For example, here are some things that I, as a conservative member of the Republican base, could get excited about: Cut spending. Don’t just bend the curve down or cut the rate of spending increases. Republicans should actually pass a budget next year that will spend less than the current budget. It is a corollary to Parkinson’s Law that government spending will always fill the budget allocated. That is part of what drives increasing budgets. Republicans should aggressively cut the budget to reflect what Wisconsinites can afford instead of what bureaucrats want to spend.

Once spending is cut, Wisconsin Republicans should end the income tax. It may sound insurmountable, but it isn’t. Nine states manage to function without a tax on regular income. Wisconsin Republicans have certainly shown themselves to be capable enough to enact comprehensive reforms and this one would be welcomed by anyone with an income in the state — including many of our seniors on fixed incomes who find themselves fleeing the state to afford their retirement.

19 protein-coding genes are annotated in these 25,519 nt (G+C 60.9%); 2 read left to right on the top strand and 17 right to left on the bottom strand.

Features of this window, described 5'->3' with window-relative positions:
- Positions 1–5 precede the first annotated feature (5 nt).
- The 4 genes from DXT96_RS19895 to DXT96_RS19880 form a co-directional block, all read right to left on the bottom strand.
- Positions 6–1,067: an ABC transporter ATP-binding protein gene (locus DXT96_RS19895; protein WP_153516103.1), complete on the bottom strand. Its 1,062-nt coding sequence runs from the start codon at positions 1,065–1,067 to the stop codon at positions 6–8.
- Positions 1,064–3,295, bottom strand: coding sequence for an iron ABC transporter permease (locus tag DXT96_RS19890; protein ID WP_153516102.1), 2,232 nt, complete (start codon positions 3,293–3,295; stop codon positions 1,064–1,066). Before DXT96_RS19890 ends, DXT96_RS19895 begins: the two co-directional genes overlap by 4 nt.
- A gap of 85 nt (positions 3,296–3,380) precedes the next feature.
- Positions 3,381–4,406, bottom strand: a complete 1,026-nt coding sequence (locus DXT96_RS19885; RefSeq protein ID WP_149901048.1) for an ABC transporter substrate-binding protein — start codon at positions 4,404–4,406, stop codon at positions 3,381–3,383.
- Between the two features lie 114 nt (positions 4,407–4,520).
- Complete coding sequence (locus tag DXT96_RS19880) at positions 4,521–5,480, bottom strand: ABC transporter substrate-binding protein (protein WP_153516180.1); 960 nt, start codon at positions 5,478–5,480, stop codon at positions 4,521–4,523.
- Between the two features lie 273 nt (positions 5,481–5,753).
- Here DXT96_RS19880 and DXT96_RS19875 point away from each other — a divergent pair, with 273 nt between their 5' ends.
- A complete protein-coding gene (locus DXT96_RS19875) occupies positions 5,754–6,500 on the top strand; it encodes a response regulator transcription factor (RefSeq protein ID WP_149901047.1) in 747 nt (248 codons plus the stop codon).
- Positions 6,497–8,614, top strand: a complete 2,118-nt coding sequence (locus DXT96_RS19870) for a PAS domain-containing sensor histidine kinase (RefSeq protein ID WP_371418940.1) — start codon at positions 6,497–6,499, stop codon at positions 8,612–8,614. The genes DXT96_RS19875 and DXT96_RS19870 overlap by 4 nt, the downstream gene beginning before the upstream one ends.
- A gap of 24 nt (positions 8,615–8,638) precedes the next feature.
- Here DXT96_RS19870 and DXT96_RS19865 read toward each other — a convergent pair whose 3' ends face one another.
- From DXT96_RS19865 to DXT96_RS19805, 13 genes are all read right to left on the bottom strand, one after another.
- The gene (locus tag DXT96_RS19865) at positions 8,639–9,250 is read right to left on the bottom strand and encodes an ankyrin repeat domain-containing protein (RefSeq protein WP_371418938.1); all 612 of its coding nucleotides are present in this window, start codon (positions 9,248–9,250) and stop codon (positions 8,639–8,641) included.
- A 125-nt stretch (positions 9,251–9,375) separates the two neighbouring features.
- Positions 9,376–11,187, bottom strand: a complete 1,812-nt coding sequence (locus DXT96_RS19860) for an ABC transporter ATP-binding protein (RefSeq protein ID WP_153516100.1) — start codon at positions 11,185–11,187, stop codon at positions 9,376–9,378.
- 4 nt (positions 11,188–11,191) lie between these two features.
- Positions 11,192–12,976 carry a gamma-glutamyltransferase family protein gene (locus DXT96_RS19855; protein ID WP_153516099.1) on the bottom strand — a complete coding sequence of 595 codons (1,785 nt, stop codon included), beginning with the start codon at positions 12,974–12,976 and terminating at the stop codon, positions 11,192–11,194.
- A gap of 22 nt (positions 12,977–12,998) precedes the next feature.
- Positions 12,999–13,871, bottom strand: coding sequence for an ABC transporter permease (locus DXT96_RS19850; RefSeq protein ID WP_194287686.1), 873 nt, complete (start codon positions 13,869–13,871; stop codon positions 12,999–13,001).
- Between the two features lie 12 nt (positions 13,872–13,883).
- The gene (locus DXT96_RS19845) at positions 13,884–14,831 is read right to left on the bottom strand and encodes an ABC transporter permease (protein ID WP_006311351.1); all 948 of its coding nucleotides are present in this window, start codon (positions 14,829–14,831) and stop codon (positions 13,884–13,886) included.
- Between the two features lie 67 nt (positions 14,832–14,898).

Republicans should reform Wisconsin’s welfare system. In an age of full employment, there is no excuse whatsoever for every able-bodied person who wants to work to get a job. And if they do not want to work, the taxpayers should not be forced to pay their bills. Wisconsin Republicans have made some reforms in this area, but there is a long way to go.